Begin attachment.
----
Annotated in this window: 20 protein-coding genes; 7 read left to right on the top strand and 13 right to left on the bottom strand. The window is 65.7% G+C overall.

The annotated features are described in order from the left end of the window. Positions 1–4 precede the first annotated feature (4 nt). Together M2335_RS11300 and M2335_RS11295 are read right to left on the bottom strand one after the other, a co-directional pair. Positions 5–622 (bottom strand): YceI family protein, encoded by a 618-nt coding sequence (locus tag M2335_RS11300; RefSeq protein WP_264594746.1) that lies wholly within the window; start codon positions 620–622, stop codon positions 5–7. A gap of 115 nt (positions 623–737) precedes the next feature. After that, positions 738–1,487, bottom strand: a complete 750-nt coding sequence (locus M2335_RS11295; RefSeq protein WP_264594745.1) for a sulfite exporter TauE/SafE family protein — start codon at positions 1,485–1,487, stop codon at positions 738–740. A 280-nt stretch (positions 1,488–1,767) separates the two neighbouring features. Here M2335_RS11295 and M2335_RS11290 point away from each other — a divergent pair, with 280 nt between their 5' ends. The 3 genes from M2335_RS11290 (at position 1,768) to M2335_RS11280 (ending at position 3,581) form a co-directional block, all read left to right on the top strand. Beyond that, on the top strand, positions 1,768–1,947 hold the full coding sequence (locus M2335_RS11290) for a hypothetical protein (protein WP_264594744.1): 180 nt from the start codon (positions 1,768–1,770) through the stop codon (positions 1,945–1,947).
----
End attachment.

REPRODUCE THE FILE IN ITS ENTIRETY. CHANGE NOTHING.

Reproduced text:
Annotated in this window: 20 protein-coding genes; 7 read left to right on the top strand and 13 right to left on the bottom strand. The window is 65.7% G+C overall.

The annotated features are described in order from the left end of the window. Positions 1–4 precede the first annotated feature (4 nt). Together M2335_RS11300 and M2335_RS11295 are read right to left on the bottom strand one after the other, a co-directional pair. Positions 5–622 (bottom strand): YceI family protein, encoded by a 618-nt coding sequence (locus tag M2335_RS11300; RefSeq protein WP_264594746.1) that lies wholly within the window; start codon positions 620–622, stop codon positions 5–7. A gap of 115 nt (positions 623–737) precedes the next feature. After that, positions 738–1,487, bottom strand: a complete 750-nt coding sequence (locus M2335_RS11295; RefSeq protein WP_264594745.1) for a sulfite exporter TauE/SafE family protein — start codon at positions 1,485–1,487, stop codon at positions 738–740. A 280-nt stretch (positions 1,488–1,767) separates the two neighbouring features. Here M2335_RS11295 and M2335_RS11290 point away from each other — a divergent pair, with 280 nt between their 5' ends. The 3 genes from M2335_RS11290 (at position 1,768) to M2335_RS11280 (ending at position 3,581) form a co-directional block, all read left to right on the top strand. Beyond that, on the top strand, positions 1,768–1,947 hold the full coding sequence (locus M2335_RS11290) for a hypothetical protein (protein WP_264594744.1): 180 nt from the start codon (positions 1,768–1,770) through the stop codon (positions 1,945–1,947).